I met a teacher friend for lunch today and, as always, it got me to thinking a lot. We are both in a transition phase. My friend is retiring from a successful career as a teacher, coach, and principal while I find myself in between careers, homes, and more. Given these big shifts, we spent a good deal of time talking about how this new lack of imposed structure impacts our lives. Both of us, it seems, are skilled at frittering away time AND we both enjoy the freedom and flexibility that these new lives provide. It seems we both struggle to self-impose much routine onto our own lives as we revel in the luxuries of reading, writing, thinking, working, spending time with those we love, etc. in whatever kind of time/space seemed to fit with a given day…and then look back and wonder if we have used our time well. Honestly, it feels a little like the battle between good and evil (creativity and conformity) from the Lego Movie. Sometimes I feel overwhelmed with the expectation to create with my free time (imagine me buried under a literal pile of Legos with no idea where to begin) yet I fear the Kragle (detailed instructions and copious amounts of superglue) with equal disdain.
As our conversation meandered through topics, some similar ideas of structure and flexibility, and the challenge in finding the right balance between these two extremes kept resurfacing. In thinking about our spiritual traditions and practices, in thinking about a class we hope to teach together in the spring, and more, I kept wondering, “how much structure do we actually need?”
I think about a minister and his congregation, (not so different from a teacher and his students in many modern classes) reading off a script. As a person in the pew, I would bemoan what feels like an utter loss of authenticity in this script. That said, that script upholds traditions, creates continuity for believers across parishes, and provides comfort for many. Similarly, in thinking about teachers reading off of similar scripts for reading instruction, I see a tremendous missed opportunity for the teachers own love of learning to shine through a bland script. Realistically, the scripts may be entirely effective. Further, perhaps not having to reinvent the wheel frees up time and energy to be creative in other, more important ways. Both the minister and the teacher, like my friend and I in our transitions, have to to forge his/her own balance between structure and creative, authentic work.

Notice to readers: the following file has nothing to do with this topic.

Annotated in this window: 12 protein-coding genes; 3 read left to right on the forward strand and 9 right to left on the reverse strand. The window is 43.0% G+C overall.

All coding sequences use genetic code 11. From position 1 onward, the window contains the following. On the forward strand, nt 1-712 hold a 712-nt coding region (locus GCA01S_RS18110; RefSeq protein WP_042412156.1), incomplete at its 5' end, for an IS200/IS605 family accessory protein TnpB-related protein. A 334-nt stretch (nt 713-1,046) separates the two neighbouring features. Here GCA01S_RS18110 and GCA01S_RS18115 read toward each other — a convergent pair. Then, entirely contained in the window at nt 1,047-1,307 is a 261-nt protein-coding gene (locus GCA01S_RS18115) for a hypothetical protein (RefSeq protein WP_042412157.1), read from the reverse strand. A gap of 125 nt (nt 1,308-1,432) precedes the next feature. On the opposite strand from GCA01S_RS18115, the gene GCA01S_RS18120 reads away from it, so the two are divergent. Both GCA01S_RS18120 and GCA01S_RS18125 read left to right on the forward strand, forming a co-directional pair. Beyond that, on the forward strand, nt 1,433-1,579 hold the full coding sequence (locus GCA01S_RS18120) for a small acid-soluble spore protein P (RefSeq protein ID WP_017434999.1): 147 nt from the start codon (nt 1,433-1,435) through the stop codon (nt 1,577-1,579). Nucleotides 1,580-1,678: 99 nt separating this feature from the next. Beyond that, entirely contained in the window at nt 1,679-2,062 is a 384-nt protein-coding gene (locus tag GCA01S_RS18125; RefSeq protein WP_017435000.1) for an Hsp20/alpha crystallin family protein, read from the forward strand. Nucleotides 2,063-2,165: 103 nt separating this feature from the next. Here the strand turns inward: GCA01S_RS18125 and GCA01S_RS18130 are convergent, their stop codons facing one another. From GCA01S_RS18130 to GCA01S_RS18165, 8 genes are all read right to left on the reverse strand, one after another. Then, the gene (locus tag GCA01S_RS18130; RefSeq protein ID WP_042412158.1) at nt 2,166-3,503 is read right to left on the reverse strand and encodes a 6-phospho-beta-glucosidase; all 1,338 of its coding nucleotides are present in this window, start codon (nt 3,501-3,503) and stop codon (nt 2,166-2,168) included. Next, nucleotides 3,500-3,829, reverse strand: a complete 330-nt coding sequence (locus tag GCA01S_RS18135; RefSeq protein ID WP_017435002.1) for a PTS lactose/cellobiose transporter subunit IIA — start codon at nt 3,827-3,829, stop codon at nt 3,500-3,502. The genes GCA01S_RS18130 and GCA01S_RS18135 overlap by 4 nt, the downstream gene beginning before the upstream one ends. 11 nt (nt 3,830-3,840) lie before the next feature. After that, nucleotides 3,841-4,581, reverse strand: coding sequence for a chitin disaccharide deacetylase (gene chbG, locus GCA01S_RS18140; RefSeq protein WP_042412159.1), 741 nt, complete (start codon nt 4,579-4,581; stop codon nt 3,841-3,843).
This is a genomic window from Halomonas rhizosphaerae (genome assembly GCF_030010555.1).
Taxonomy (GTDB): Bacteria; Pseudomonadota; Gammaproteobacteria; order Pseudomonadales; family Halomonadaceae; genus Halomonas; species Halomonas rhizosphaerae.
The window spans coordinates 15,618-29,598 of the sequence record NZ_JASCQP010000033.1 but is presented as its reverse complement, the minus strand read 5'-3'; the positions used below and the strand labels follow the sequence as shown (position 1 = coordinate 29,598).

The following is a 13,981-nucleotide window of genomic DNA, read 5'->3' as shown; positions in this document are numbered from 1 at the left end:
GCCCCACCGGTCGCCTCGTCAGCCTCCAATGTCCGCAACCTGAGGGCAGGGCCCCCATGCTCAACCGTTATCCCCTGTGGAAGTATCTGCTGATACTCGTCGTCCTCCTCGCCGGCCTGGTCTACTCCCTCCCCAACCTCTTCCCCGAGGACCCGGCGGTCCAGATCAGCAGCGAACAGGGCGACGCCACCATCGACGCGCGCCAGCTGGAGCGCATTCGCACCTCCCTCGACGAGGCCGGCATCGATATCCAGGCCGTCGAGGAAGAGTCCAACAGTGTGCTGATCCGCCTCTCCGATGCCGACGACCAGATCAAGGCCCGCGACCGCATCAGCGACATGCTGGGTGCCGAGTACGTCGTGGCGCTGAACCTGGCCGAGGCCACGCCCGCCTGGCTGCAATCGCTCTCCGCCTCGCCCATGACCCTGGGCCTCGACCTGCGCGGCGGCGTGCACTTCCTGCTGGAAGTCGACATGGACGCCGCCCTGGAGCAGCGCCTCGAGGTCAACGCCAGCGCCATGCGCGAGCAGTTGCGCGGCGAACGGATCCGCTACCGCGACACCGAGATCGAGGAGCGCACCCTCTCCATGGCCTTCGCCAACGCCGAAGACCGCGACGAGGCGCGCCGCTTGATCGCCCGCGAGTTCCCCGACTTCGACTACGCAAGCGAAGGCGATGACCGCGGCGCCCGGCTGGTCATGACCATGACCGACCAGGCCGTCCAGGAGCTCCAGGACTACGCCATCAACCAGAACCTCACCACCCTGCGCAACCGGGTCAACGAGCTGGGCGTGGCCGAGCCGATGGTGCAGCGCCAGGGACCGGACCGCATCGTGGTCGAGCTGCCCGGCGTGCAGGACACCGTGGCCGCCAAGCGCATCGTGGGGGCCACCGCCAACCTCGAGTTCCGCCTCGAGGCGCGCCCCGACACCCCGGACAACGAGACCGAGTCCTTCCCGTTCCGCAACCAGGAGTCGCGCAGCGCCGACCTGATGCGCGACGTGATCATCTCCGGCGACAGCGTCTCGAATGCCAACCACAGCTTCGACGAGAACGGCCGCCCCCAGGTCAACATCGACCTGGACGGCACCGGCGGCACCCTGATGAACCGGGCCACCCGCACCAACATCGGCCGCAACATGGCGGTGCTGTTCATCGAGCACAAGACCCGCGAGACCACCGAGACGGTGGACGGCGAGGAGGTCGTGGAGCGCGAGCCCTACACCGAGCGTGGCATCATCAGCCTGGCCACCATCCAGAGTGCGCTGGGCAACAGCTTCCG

Turning these ideas onto my own professional work, teaching a class or facilitating a group, I recognize my own compulsion to plan (structure) even minute. Whatever safety a well made plan creates for me, however, it is entirely possible that this very structure bulldozes the real-time needs of the class or group. Even all the best pre-assessment in the world doesn’t really tell you who will walk in to learn with you on a given day or where they will be excited to go with you. It seems to really co-create learning, you have to keep plans in your back-pocket but suspend them until they naturally flow out to fill the needs of the room. I would like to believe in a style of teaching/facilitating that holds the group’s needs at its core, that has faith in the skills and resources of the teacher/facilitator, and that really can shift and bend to accommodate and meet people where they are to help them grow. It might take a tremendous amount of over planning to get there so there can be structure in place for an infinite range of possibilities, but I think this is indeed possible.